One of the goals of the summer is to put on some miles. Over the past few weeks, I have been bumping up my mileage on the long run with 13, 15, 17, and finally 20 miles this week. I was thinking 15 was my base, since I had built to that point for Hospital Hill. So, 20 would be the peak, and then a cut back. Things had been going very well. My Achilles were holding, and I was knocking down some good miles on the long run and enjoying it. But I pushed it too far on the 20 miler, and my body told me to cut it out.
I had run in the morning, noted that my right calf was a little more sore than usual, and then worked a full day, by sitting in my chair and writing email. I thought it had been a good run until I got home, took off my socks and saw a huge red blob on my calf. Wow!
This is a spot that has given me trouble in the past. But I have been self-massaging and rolling, and my calves have felt really good. My Achilles (even after this run) seem fine. And I wasn’t expecting an injury on my right side.
After a little Google research, I diagnosed myself with a torn calf muscle. Based on the descriptions, I figured it was pretty mild, since there was no snapping sound, and I had full range of motion and pretty good power. Prescription: Rest for 72 hours.
What was the problem? I haven’t pinned it down yet. I raced (ran too fast) instead of training on my 20 miler. I promised myself not to let my heart rate get much over 148 on the run, but I let it float up to the low 150s. After the run, I hit the treadmill at 8.2mph – just to see how my HR was doing. I did a “yo-yo” at the end of the run to get the final distance. (This means running to my end point, checking my watch and splitting the distance for a final out and back. I don’t make sudden turns, but they may have been sudden enough on calves that had already gone 19.65 miles.) I twisted my ankle on something during the run, thanked my lucky stars at the time and kept on trucking. I ran in a pair of Pegasus that are getting old, but haven’t given me trouble on shorter runs. (Ironically, I just read Born to Run, again, in which there’s a guy who puts his shoes on the wrong feet when he wears out the soles on one side. Good as new!) Or was it dehydration? I drank 64 oz (4 pounds!) of Gatorade on the run and still had a NET loss of 5 pounds. (It was 80°.)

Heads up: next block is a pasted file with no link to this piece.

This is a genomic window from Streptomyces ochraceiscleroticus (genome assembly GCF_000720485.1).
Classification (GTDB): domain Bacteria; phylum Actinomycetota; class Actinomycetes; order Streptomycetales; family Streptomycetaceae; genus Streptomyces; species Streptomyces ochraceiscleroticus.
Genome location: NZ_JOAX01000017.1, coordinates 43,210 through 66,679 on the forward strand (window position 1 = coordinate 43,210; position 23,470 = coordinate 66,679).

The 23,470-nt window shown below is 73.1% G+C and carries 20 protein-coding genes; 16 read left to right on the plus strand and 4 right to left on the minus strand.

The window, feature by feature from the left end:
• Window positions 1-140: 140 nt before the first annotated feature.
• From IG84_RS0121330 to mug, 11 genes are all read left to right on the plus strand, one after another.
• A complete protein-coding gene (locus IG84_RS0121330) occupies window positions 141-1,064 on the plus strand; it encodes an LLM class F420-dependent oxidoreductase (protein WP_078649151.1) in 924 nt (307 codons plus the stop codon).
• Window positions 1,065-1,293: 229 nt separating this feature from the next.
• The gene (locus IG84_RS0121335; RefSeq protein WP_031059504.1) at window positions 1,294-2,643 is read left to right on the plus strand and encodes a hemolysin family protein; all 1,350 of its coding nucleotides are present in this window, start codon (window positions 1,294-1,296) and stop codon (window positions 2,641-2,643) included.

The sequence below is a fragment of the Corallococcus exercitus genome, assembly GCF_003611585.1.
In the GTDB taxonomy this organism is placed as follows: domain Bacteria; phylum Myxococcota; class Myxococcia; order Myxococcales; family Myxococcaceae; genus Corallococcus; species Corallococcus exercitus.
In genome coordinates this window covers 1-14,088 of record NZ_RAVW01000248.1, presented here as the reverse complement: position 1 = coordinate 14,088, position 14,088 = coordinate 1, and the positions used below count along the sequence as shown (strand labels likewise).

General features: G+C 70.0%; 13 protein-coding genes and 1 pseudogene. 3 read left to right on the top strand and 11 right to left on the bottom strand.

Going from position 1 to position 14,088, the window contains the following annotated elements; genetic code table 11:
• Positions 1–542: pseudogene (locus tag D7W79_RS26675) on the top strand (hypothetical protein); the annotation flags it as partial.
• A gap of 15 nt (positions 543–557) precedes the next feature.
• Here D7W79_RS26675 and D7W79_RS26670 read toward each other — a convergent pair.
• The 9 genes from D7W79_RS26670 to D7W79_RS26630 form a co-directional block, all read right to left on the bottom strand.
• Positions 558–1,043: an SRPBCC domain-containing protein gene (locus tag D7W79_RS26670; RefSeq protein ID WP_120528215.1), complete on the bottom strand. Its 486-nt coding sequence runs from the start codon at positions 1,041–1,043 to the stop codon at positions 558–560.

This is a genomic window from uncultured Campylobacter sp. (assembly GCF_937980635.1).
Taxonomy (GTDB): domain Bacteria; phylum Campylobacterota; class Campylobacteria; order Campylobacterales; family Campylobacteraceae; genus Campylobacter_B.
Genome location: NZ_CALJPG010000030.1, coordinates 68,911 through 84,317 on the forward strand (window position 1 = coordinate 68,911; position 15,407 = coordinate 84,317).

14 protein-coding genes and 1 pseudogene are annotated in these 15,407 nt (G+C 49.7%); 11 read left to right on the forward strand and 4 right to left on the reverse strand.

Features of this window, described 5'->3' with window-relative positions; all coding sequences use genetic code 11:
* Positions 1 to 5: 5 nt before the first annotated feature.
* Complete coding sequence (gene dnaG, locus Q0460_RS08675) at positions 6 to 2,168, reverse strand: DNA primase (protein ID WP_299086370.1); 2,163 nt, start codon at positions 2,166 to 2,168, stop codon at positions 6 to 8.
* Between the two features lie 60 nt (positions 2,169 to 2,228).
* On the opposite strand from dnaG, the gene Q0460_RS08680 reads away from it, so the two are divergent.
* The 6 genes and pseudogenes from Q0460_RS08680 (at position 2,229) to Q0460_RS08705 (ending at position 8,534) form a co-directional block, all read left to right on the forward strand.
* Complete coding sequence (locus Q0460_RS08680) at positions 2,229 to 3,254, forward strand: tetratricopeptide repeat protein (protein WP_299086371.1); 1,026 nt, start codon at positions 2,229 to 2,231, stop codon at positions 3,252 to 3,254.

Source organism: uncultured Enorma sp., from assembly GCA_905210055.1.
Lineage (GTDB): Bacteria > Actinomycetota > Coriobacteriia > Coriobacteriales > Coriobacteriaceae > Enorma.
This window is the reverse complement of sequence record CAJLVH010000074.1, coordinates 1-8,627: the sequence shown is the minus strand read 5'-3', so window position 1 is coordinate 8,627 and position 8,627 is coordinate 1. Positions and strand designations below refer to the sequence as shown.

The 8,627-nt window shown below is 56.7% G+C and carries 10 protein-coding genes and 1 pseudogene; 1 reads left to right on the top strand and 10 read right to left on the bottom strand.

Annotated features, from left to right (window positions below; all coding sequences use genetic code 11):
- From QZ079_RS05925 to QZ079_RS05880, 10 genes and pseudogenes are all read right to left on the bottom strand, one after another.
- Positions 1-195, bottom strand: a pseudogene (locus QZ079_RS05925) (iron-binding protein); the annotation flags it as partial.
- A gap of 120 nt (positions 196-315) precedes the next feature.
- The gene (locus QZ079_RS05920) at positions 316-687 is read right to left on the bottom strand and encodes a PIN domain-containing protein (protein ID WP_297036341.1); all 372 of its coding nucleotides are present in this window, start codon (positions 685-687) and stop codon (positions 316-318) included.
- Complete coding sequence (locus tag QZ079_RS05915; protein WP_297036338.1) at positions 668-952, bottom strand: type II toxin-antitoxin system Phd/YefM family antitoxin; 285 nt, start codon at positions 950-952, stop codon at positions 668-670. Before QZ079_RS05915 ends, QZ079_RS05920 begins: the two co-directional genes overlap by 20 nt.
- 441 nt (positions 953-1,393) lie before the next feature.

Shoes. Speed. Or Distance. Who’s to blame?
Shoes are my first suspect. Those dang Pegasus! I’ve been rotating through 5 pair with a great deal of success and I wonder if I rolled the dice and lost. It’s so hard to tell being an experiment of one. I am going to go back to the Ravenas (my newest shoes) and pay careful attention to how they make my calf feel. It’s also time to replace the Pegasus, whether or not they were the culprit.
Speed is the other major variable I’m going to fix on the next long run. SLOW DOWN! And this time… I mean it!
As I’ve looked at (and healed from) this injury, I’ve thought it looks like a big bruise. That leads me to believe that the central problem was neither the shoes nor the speed, but the distance. Maybe it was a bunch of micro-tears that got out of control and became a general breakdown of the muscle.
Since the injury, I have done 20 minutes rowing and 45 minutes on the elliptical. On the day after, I was rolling out my calf, and I could see the cleavage of the muscle under the skin: one side red, the other side peach. Three days later and the muscle is coming along nicely; the swelling and soreness are subsiding.
My inner “doctor” is going nuts. This feels like a deja vu injury. I think I’ve had it before. But it has never erupted like this. Now I need to rest until I am healed. And then I need to train! Not race. No treadmill after the long run. Gentle stretching and rolling. Maybe I need a little scar tissue in my calf. Just to stretch things out a little. Joke! That’s a joke! Nobody needs scar tissue. But whether I needed it or not, now, I have it.
Then there are the voices from outside my head. “Ya know I don’t understand why you don’t treat yourself better. Do the crazy things that you do.” The Long Run, Eagles.
“Why don’t you let yourself heal?” K, a friend from work said, when I was complaining about my Achilles and headed up the stairs. So, I’ve been taking the elevator (what a blow to my ego!), and I’m wondering if that is the main reason my Achilles are so much better. The marathon does not demand stair climbing. So I’m going to cut out the early morning “run” up the stairs with a fully loaded back pack… for a while… as long as my ego can stand it.
“When we break, some are healed and made stronger at the broken places,” is my paraphrase of “The world breaks everyone and afterward many [or some?] are strong at the broken places,” from Ernest Hemingway.
All of these worries are swirling around as I think about how I’m going to recover this week and how far I’m going to push during the end of this base building phase. One day and one workout at a time.